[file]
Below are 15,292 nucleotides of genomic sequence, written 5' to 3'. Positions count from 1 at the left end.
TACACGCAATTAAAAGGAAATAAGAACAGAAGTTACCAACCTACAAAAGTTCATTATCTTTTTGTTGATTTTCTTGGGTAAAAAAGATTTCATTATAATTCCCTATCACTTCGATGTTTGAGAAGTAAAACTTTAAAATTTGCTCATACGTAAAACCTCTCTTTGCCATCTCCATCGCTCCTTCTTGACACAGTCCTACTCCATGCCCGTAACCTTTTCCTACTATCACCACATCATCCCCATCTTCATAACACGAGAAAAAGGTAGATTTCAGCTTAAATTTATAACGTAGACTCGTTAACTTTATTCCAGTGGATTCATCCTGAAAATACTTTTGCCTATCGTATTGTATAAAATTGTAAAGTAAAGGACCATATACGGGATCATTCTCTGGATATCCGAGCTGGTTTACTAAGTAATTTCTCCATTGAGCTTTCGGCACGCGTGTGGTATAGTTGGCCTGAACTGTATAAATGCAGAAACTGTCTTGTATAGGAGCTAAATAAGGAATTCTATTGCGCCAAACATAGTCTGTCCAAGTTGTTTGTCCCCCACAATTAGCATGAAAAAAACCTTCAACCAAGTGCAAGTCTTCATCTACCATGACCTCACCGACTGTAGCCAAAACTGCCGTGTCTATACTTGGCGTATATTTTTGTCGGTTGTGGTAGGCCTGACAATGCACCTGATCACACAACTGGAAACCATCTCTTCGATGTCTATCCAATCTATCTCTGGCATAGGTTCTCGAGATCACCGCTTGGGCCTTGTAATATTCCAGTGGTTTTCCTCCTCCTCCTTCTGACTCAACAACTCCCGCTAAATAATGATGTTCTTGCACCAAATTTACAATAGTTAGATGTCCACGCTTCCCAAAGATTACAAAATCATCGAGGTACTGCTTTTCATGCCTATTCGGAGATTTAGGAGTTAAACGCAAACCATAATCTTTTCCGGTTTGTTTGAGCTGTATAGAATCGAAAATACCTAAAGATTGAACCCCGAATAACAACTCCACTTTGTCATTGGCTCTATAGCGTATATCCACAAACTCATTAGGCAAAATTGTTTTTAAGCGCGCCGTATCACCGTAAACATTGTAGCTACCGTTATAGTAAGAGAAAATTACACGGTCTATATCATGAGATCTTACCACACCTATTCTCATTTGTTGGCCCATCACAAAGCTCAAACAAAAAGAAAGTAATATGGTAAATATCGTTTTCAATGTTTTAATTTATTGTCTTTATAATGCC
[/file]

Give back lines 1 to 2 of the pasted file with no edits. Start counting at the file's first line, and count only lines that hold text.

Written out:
Below are 15,292 nucleotides of genomic sequence, written 5' to 3'. Positions count from 1 at the left end.
TACACGCAATTAAAAGGAAATAAGAACAGAAGTTACCAACCTACAAAAGTTCATTATCTTTTTGTTGATTTTCTTGGGTAAAAAAGATTTCATTATAATTCCCTATCACTTCGATGTTTGAGAAGTAAAACTTTAAAATTTGCTCATACGTAAAACCTCTCTTTGCCATCTCCATCGCTCCTTCTTGACACAGTCCTACTCCATGCCCGTAACCTTTTCCTACTATCACCACATCATCCCCATCTTCATAACACGAGAAAAAGGTAGATTTCAGCTTAAATTTATAACGTAGACTCGTTAACTTTATTCCAGTGGATTCATCCTGAAAATACTTTTGCCTATCGTATTGTATAAAATTGTAAAGTAAAGGACCATATACGGGATCATTCTCTGGATATCCGAGCTGGTTTACTAAGTAATTTCTCCATTGAGCTTTCGGCACGCGTGTGGTATAGTTGGCCTGAACTGTATAAATGCAGAAACTGTCTTGTATAGGAGCTAAATAAGGAATTCTATTGCGCCAAACATAGTCTGTCCAAGTTGTTTGTCCCCCACAATTAGCATGAAAAAAACCTTCAACCAAGTGCAAGTCTTCATCTACCATGACCTCACCGACTGTAGCCAAAACTGCCGTGTCTATACTTGGCGTATATTTTTGTCGGTTGTGGTAGGCCTGACAATGCACCTGATCACACAACTGGAAACCATCTCTTCGATGTCTATCCAATCTATCTCTGGCATAGGTTCTCGAGATCACCGCTTGGGCCTTGTAATATTCCAGTGGTTTTCCTCCTCCTCCTTCTGACTCAACAACTCCCGCTAAATAATGATGTTCTTGCACCAAATTTACAATAGTTAGATGTCCACGCTTCCCAAAGATTACAAAATCATCGAGGTACTGCTTTTCATGCCTATTCGGAGATTTAGGAGTTAAACGCAAACCATAATCTTTTCCGGTTTGTTTGAGCTGTATAGAATCGAAAATACCTAAAGATTGAACCCCGAATAACAACTCCACTTTGTCATTGGCTCTATAGCGTATATCCACAAACTCATTAGGCAAAATTGTTTTTAAGCGCGCCGTATCACCGTAAACATTGTAGCTACCGTTATAGTAAGAGAAAATTACACGGTCTATATCATGAGATCTTACCACACCTATTCTCATTTGTTGGCCCATCACAAAGCTCAAACAAAAAGAAAGTAATATGGTAAATATCGTTTTCAATGTTTTAATTTATTGTCTTTATAATGCC